A more dedicated tool for genomic clusters identification with flexibility in defining sites grammar is SECOMOD [1]. Although efficient, SECOMOD is tailored to search for CRMs in the compact genome of the sea squirt Ciona intestinalis (renamed to C. robusta) by using exclusively DNA sequence motifs defined in IUPAC code. It depends on several prerequisites to run including a preformatted reference genome, the availability of a whole genome alignment in xmfa format with conservation scores to detect evolutionary conserved clusters and a motif with a well-defined IUPAC code to scan the genome for putative hits. The multitude of prerequisites made SECOMOD hard to implement for other genomes, mainly for large mammalian genomes.

Here we present fcScan, an R/Bioconductor package to scan DNA sequences for clusters of genomic features based on user defined criteria. It takes as input genomic coordinates representing any type of genomic feature including TFBS (identified using IUPAC motifs or Position Weight Matrices (PWM)), in-vivo ChIP-seq data, Transcription Start Sites (TSSs), Alu repeats and Single Nucleotide Polymorphisms (SNPs) in several formats and returns a GRanges object thus allowing integration with other R/Bioconductor pipelines. Our tool is sequence and genome independent and its application on simulated and real biological data highlight its computing performance and ability to detect real biological modules.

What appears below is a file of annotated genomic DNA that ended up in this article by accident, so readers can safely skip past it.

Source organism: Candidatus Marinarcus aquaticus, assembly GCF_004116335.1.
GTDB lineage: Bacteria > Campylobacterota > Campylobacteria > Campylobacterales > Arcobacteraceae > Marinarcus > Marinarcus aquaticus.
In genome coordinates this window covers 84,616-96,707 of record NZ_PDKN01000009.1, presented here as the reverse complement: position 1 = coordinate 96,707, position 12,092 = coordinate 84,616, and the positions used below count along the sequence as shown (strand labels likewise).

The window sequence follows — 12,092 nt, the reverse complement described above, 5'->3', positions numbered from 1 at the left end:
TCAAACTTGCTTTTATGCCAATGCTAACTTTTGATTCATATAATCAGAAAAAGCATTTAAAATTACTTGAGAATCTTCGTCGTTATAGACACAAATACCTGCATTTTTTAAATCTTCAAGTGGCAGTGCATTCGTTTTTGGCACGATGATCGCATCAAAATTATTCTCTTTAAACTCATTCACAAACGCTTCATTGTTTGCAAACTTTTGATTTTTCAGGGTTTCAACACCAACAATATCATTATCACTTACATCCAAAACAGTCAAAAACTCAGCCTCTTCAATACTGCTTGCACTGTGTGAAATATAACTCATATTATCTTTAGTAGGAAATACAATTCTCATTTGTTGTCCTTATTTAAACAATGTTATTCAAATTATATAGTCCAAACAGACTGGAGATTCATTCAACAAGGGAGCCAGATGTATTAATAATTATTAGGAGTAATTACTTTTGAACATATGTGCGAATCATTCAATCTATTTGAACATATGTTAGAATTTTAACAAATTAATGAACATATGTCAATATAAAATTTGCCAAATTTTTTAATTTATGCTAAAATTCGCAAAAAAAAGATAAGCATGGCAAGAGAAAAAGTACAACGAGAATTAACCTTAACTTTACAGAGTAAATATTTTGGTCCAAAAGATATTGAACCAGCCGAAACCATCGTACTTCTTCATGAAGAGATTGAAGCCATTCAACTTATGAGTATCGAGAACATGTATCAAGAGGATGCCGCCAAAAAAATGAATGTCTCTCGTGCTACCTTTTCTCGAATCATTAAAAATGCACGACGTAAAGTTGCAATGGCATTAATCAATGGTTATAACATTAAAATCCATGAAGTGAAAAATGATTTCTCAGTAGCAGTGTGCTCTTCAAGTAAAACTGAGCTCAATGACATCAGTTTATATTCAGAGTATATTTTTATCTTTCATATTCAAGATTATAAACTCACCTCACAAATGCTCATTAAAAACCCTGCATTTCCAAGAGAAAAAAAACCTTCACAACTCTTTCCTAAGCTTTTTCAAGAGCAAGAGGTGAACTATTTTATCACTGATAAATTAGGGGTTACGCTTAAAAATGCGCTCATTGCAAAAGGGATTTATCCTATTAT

Features Cluster Scan (fcScan) is implemented in the R programming language and follows the guidelines defined by the Bioconductor community. The main function is called “getCluster” with three required arguments corresponding to input data, window size and clustering conditions (Fig. 1).

Fig. 1
figure 1

fcScan search strategy and performance. Left: Example of data input that can be one of GRanges, data frame or BED/VCF files. Right: schematic representation of a search example for clusters containing a combination of 2 heterotypic genomic features (orange circles and green squares) and excluding a third genomic feature (yellow triangle) in a window size of 200 bp. Sites within identified clusters must obey the order and orientation defined. Bottom: Function call on the data represented in the upper left corner with its corresponding output. Only one cluster, marked by the “correct” sign, is called based on the criteria above. All remaining clusters are eliminated for the reason described above each case

“getCluster” accepts input in GRanges or data frame R objects as well as BED or VCF files. When a GRanges or a data frame object is supplied, a “site” field containing the category name of the genomic feature, and based on which the clustering will be performed, should be defined. When the input is a vector of file paths in BED or VCF formats, “getCluster” imports and collates the files into one GRanges object (Fig. 1).

The maximum size desired for a cluster is defined by the window size argument “w”. For example, as cis-regulatory modules are defined by a combination of TFBS in a typical size range of 200 to 500 bp, the user would define “w” as 500 bp to search for such modules.